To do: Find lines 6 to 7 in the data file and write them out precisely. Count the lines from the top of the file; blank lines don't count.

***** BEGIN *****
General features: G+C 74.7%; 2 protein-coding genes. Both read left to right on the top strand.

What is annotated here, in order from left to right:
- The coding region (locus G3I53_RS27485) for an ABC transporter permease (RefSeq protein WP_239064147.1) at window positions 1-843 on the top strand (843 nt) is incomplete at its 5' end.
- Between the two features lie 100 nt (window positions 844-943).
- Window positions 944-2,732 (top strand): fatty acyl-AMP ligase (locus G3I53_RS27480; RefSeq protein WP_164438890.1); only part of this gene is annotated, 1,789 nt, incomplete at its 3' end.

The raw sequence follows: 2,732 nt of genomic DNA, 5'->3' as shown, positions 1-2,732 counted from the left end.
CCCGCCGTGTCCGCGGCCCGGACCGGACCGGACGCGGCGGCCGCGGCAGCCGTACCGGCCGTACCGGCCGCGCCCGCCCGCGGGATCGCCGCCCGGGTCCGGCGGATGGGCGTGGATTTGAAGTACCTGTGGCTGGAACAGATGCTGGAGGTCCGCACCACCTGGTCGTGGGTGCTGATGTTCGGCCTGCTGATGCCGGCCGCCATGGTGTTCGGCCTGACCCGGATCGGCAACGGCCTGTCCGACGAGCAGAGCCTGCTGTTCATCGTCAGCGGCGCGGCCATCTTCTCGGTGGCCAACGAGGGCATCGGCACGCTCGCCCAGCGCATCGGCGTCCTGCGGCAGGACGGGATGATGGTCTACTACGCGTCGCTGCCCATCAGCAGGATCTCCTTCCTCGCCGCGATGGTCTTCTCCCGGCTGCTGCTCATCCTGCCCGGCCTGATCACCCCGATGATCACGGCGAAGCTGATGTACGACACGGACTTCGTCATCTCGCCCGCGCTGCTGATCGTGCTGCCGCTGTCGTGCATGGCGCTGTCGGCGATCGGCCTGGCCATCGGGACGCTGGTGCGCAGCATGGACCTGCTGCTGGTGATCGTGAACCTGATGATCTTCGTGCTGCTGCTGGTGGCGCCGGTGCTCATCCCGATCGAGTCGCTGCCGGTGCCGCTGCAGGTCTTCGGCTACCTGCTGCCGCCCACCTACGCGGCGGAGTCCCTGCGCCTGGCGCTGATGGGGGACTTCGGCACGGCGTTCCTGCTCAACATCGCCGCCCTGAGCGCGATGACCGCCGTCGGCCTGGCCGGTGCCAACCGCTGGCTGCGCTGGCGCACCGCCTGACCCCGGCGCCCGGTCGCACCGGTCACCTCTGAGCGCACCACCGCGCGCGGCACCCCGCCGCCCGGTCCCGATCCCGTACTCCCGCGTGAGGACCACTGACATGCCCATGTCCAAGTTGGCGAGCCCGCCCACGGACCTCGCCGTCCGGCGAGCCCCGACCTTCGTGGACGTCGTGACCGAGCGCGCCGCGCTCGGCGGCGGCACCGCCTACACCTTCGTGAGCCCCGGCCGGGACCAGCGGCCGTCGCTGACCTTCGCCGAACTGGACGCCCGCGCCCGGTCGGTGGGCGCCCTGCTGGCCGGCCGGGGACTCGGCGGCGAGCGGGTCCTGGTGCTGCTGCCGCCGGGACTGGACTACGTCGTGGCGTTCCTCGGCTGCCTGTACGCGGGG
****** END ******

The raw sequence follows: 2,732 nt of genomic DNA, 5'->3' as shown, positions 1-2,732 counted from the left end.
CCCGCCGTGTCCGCGGCCCGGACCGGACCGGACGCGGCGGCCGCGGCAGCCGTACCGGCCGTACCGGCCGCGCCCGCCCGCGGGATCGCCGCCCGGGTCCGGCGGATGGGCGTGGATTTGAAGTACCTGTGGCTGGAACAGATGCTGGAGGTCCGCACCACCTGGTCGTGGGTGCTGATGTTCGGCCTGCTGATGCCGGCCGCCATGGTGTTCGGCCTGACCCGGATCGGCAACGGCCTGTCCGACGAGCAGAGCCTGCTGTTCATCGTCAGCGGCGCGGCCATCTTCTCGGTGGCCAACGAGGGCATCGGCACGCTCGCCCAGCGCATCGGCGTCCTGCGGCAGGACGGGATGATGGTCTACTACGCGTCGCTGCCCATCAGCAGGATCTCCTTCCTCGCCGCGATGGTCTTCTCCCGGCTGCTGCTCATCCTGCCCGGCCTGATCACCCCGATGATCACGGCGAAGCTGATGTACGACACGGACTTCGTCATCTCGCCCGCGCTGCTGATCGTGCTGCCGCTGTCGTGCATGGCGCTGTCGGCGATCGGCCTGGCCATCGGGACGCTGGTGCGCAGCATGGACCTGCTGCTGGTGATCGTGAACCTGATGATCTTCGTGCTGCTGCTGGTGGCGCCGGTGCTCATCCCGATCGAGTCGCTGCCGGTGCCGCTGCAGGTCTTCGGCTACCTGCTGCCGCCCACCTACGCGGCGGAGTCCCTGCGCCTGGCGCTGATGGGGGACTTCGGCACGGCGTTCCTGCTCAACATCGCCGCCCTGAGCGCGATGACCGCCGTCGGCCTGGCCGGTGCCAACCGCTGGCTGCGCTGGCGCACCGCCTGACCCCGGCGCCCGGTCGCACCGGTCACCTCTGAGCGCACCACCGCGCGCGGCACCCCGCCGCCCGGTCCCGATCCCGTACTCCCGCGTGAGGACCACTGACATGCCCATGTCCAAGTTGGCGAGCCCGCCCACGGACCTCGCCGTCCGGCGAGCCCCGACCTTCGTGGACGTCGTGACCGAGCGCGCCGCGCTCGGCGGCGGCACCGCCTACACCTTCGTGAGCCCCGGCCGGGACCAGCGGCCGTCGCTGACCTTCGCCGAACTGGACGCCCGCGCCCGGTCGGTGGGCGCCCTGCTGGCCGGCCGGGGACTCGGCGGCGAGCGGGTCCTGGTGCTGCTGCCGCCGGGACTGGACTACGTCGTGGCGTTCCTCGGCTGCCTGTACGCGGGG